Anti-trade and anti-globalization positions helped elect Donald Trump, and economists’ traditional arguments for free trade are being ignored. In fairness to the anti-traders, the outcomes of extended trade (especially with China) have left many workers in manufacturing worse off.
In teaching about the gains from trade, how do we get students to understand the benefits of trade, while addressed the undesirable outcomes for many affected players? Noah Smith had an exceptional article for Bloomberge Views early in 2016 (“Economists Love Free Trade: Except That They Don’t“) that beautifully summarizes the pro and con argument, drawing on the work of Harvard economist Dani Rodrik.
There is empirical evidence “that industries and regions … more exposed to Chinese import competition since 2000 – the year China joined the WTO – have been hit hard and have not recovered. Workers in these industries … shuffle from low-paid jogs to low-paid jobs, never recovering the prosperity they had …”
There are always winners and losers from trade, but the pro-trade argument is that the gains of winners outweigh the losses of losers, so there is a net benefit. Smith makes a familiar point that “Efficiency says nothing about fairness, and almost any model of trade will show you that some people, industries and regions lose out.”
For me, the most “teachable” insight comes from the claim that our economies “may simply be much worse at adjusting to give changes than most economic models assume. It is expensive and time-consuming for workers to train for new jobs and to move to new locations. It also takes time and money for businesses … to change …. The adjustment costs might overwhelm the gains from trade.”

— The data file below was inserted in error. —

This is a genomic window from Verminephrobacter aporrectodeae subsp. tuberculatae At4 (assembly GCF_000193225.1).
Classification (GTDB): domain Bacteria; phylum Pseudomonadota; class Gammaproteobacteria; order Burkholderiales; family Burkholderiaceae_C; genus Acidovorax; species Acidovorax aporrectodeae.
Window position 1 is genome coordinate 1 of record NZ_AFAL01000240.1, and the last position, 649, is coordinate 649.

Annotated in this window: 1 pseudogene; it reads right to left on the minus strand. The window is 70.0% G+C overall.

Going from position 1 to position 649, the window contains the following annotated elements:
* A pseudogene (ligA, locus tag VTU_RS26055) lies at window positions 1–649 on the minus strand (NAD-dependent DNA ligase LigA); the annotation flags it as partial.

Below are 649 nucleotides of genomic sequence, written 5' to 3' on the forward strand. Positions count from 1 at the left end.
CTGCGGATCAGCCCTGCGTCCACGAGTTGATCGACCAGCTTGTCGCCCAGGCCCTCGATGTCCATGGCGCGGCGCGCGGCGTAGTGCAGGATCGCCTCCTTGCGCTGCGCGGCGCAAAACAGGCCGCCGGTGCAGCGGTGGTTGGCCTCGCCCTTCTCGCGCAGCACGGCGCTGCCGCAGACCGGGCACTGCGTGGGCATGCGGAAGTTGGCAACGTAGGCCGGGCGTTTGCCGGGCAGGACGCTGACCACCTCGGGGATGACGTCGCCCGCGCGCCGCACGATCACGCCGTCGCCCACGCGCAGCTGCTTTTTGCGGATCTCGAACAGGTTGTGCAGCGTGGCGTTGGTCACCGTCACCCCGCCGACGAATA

When we present a simple gains from trade model with linear production possibilities frontiers, we assume a (efficient) starting point on a frontier, and after specialization, moving along the frontier to a different, efficient outcome. Then we allow trade along a trade line reflecting the terms of trade, and each country ends up being able to consume outside its production possibilities frontier. This is a powerful image for students.
But the model assumes that all adjustments are along the frontiers. We can incorporate the adjustment costs by having the point after specialization be inside the country’s frontier. Applying the trade line to that point of specialization may not get the county outside the original frontier.
This alternative story is also a useful example of the power of assumptions in economic models, and how those assumptions are often invisible. A first year student is not going to know that a move to specialization along a frontier is an assumption based on the full employment of all resources, including labour. Pointing out how the model works (and doesn’t) to realize gains from trade will make student more analytical and conscious of the power, and limitations, of the models we teach them.
While opinions will differ on the best policy options, I would argue for a pro-trade position, but with a more generous retraining and social safety net package to help the losers.